Roads & Motorways

Florence North Ring Road

Reorganization of the bypass network
Owner/client Florence Municipality
Type of service Feasibility Study
Location Florence
Period 2006
Cost €

The project aims to create a ring road system around Florence and restore the old city road system arteries to their urban role of service and exchange routes for local traffic.

The geognostic surveys and consequent design process set out to achieve maximum integration with the aims of urban redevelopment and overall reorganization of city districts and the road system.

The corridor singled out for the alternative proposed routes passes at a tangent to the city of Florence, with origin between Piana di Castello and the Lippi Barsanti district north/north-west of Piana di Castello, and ends up near the Varlungo area.

The system examined, which was to complete the existing infrastructure network, led to the proposal of three possible alternatives. On the whole, the infrastructures designed were type 'B' according to the standards laid down in the Departmental Order of 5 November 2001 and consisted of two separate carriageways each with two 3.75 metre wide traffic lanes and 1.75-metre side verges.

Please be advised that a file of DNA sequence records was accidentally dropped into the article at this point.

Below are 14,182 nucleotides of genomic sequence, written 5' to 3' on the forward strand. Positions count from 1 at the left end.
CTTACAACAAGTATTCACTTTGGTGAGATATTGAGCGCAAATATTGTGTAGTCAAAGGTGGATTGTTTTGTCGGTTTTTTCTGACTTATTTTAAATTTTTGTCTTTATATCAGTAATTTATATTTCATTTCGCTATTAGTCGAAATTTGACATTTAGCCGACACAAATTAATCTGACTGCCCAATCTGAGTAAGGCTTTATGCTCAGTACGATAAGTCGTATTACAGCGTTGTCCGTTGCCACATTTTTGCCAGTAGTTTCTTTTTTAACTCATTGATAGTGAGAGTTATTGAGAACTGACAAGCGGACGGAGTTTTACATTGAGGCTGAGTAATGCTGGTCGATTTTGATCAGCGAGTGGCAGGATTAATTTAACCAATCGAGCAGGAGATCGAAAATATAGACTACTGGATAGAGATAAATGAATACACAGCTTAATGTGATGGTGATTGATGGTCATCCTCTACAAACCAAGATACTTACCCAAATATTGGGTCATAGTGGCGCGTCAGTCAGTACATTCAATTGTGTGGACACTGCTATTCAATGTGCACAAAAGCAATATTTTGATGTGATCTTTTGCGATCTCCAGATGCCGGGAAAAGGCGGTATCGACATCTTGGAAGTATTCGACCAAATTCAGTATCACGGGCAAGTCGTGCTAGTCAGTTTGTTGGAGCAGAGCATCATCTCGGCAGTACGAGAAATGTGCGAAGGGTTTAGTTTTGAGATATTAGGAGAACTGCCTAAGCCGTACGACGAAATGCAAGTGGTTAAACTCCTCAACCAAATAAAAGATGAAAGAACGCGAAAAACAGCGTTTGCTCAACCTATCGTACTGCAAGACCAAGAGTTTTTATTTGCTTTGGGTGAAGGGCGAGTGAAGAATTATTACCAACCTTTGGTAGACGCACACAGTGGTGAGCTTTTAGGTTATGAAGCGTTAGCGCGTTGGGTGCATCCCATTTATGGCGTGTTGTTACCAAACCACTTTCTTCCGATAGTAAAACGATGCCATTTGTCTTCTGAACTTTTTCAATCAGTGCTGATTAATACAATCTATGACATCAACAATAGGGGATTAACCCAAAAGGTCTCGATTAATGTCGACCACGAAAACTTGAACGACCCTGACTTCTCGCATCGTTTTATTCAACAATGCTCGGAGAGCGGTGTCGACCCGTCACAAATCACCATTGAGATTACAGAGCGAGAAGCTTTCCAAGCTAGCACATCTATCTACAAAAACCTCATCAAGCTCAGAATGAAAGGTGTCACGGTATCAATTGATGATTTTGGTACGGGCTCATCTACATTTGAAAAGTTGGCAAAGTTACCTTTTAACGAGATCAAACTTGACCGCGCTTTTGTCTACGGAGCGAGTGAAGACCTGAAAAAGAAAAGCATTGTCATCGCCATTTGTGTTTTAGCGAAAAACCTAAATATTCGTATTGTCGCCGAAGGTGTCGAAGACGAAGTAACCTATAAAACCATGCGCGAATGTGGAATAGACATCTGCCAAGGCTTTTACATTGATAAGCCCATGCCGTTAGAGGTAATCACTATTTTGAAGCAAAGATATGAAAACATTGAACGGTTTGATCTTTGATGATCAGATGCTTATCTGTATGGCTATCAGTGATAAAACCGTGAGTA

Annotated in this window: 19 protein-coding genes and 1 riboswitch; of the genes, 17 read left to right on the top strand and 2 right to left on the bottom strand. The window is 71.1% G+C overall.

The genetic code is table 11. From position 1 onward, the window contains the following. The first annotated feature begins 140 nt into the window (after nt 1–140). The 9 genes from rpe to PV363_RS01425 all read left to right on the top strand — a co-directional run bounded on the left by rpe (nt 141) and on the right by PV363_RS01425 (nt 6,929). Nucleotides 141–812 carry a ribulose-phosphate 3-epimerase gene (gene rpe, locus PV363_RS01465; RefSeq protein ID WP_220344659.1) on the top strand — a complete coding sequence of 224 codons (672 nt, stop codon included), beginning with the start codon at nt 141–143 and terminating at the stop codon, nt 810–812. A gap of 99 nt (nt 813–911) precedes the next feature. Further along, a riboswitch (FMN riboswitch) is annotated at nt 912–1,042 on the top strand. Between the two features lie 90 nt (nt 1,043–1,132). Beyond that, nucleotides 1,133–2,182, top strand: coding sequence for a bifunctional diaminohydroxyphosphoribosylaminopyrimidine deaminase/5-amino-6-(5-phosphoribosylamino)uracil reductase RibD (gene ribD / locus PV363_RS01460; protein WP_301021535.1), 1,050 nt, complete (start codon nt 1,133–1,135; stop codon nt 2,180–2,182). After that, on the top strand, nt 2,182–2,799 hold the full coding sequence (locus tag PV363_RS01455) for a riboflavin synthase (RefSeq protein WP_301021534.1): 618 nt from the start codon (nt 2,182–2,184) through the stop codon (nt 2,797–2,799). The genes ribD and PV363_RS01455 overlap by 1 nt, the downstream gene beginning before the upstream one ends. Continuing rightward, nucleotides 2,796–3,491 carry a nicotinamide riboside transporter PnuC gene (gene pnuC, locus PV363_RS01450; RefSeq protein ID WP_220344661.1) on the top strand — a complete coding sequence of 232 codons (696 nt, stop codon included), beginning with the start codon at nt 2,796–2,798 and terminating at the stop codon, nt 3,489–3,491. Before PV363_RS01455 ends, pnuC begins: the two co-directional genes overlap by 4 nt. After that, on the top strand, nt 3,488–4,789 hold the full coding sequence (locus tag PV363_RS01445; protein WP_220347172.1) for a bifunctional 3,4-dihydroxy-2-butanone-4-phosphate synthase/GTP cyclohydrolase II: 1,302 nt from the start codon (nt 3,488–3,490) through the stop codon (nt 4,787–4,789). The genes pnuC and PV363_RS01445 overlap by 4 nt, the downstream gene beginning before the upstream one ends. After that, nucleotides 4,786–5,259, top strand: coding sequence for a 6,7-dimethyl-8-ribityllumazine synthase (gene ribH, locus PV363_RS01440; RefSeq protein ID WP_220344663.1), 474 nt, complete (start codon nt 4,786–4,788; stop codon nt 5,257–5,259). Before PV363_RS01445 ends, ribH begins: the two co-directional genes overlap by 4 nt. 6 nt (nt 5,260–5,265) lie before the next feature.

Layout n.1 'Upper'

Total length about 11.3 km (9.71 km in underground); 2 tunnels ("Careggi", 4755 meters long; "Fiesole", 4955 meters long); 2 junctions (Castello, Coverciano).

Layout n.2 'Middle'

Total length about 10.6 km (7.91 km in underground); 4 tunnels ("Careggi", 2935 meters long; "Le Fonti", 140 meters long; "La Lastra", 630 meters long; "Fiesole", 4740 meters long); 4 junctions (Castello, Bolognese, Faentina, Coverciano); 1 viaduct ("Mugnone", 80 meters long).

Layout n.3 'Lower'

Total length about 10.1 km (7.62 km in underground); 3 tunnels ("Careggi", 3015 meters long; "La Lastra", 570 meters long; "Fiesole", 4030 meters long); 4 junctions (Castello, Bolognese, Faentina, Coverciano).

Besides complying with a strict analysis of the complex regional planning system, the process of defining the proposed routes was based on a large number of existing surveys including the following:

1) Geology, geomorphology and geotechnical characteristics of the land crossed (with support assessments drawn up by the Department of Earth Sciences of the University of Florence);

2) Hydraulic problems (river crossings, drainage criteria and roadbed water destination);

3) Naturalistic aspects;

4) Urban and hill landscape (visual and perceptive features, and guarantee of present use).

Once the different alternative routes were identified, the feasibility study involved carrying out analyses and a multicriteria assessment.